||Noren, Gerry Karl;
(2-oxo-3-butenyl)dimethylamine monomers which may be used in the preparation of high molecular weight water-soluble cationic polymers which may be used as flocculants, drainage and retention aids, or conductive polymers.
This invention relates to new cationic monomers which may be used in the preparation of high molecular weight water-soluble polymers.
More particularly, this invention relates to the preparation of new cationic monomers which have a low mass to charge ratio, the ability to copolymerize with other vinyl monomers and satisfactory economics.
These and other criteria are satisfied by monomers of the formula: ##STR1## wherein: R may be hydrogen or methyl; and
n may be 1 to 3.
Upon quaternization and polymerization, monomers of Formula I result in polymers having repeating units of the formula: ##STR2## wherein: R and n are as defined above;
R.sub.1 may be alkyl (1-4 carbon), hydroxyalkyl (1-4 carbon), benzyl or allyl; and
X may be halogen or methyl sulfate.
The preferred members of this class are (2-oxo-3-butenyl) dimethylamine and polymers thereof.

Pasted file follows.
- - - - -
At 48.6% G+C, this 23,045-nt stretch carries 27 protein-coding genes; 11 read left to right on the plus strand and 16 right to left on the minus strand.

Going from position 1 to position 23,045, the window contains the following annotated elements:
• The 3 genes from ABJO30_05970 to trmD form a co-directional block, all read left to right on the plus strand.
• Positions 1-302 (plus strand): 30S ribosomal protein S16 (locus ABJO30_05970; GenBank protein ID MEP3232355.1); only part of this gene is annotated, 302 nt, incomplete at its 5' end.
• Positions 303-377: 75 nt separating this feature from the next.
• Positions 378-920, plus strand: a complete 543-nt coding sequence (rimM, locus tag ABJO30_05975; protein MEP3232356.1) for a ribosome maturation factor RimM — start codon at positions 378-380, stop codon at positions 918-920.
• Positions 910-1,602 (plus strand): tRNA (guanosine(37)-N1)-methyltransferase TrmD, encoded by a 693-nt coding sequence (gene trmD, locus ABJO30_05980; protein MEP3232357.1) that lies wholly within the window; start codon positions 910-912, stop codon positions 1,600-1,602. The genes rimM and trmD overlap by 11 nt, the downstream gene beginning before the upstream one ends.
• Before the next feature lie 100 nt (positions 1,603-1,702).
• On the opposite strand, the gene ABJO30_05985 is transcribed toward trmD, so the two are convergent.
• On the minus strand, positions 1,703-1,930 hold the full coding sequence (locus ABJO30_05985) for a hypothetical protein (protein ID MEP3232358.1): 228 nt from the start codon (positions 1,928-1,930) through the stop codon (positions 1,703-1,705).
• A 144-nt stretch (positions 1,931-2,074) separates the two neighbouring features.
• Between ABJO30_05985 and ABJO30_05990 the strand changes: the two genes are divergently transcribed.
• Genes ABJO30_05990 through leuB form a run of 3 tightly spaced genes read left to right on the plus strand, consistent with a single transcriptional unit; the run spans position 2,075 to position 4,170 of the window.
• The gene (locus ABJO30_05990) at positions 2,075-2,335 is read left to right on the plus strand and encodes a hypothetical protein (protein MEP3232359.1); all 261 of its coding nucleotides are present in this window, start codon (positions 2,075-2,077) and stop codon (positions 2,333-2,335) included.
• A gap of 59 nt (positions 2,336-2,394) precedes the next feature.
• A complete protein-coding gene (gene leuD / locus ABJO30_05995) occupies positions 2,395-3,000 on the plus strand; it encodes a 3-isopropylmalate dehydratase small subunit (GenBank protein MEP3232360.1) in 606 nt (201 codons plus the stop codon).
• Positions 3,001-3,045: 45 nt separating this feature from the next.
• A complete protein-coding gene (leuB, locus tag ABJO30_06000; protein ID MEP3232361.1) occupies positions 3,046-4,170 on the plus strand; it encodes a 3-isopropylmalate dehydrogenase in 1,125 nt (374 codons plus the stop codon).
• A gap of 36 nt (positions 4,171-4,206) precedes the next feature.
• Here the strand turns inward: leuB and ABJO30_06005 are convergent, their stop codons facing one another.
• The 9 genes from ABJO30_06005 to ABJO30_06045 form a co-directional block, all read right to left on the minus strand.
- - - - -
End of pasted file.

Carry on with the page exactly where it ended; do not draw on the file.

The compounds of this invention may be prepared by a process which consists of the condensation of a halogen substituted alkyl vinyl ketone such as chloromethyl vinyl ketone with cyclopentadiene in a Diels-Alder reaction. This initial step is necessary to protect the vinyl group during the ensuing nucleophilic substitution reaction. The product of the Diels-Alder reaction can now be reacted with a nucleophilic agent such as dimethylamine to replace the reactive halogen. This product containing the tert-amino functionality can now be thermally decomposed in a Retro-Diels-Alder reaction to reform the vinyl group and give a tert-amino substituted alkyl vinyl ketone. Reaction with an alkylating agent results in the quaternization and subsequent polymerization to the desired quaternary ammonium substituted polymer. Alternatively, the methyl sulfate quaternary compound and resulting polymer may be formed. This process is represented by the following reaction scheme: ##STR3##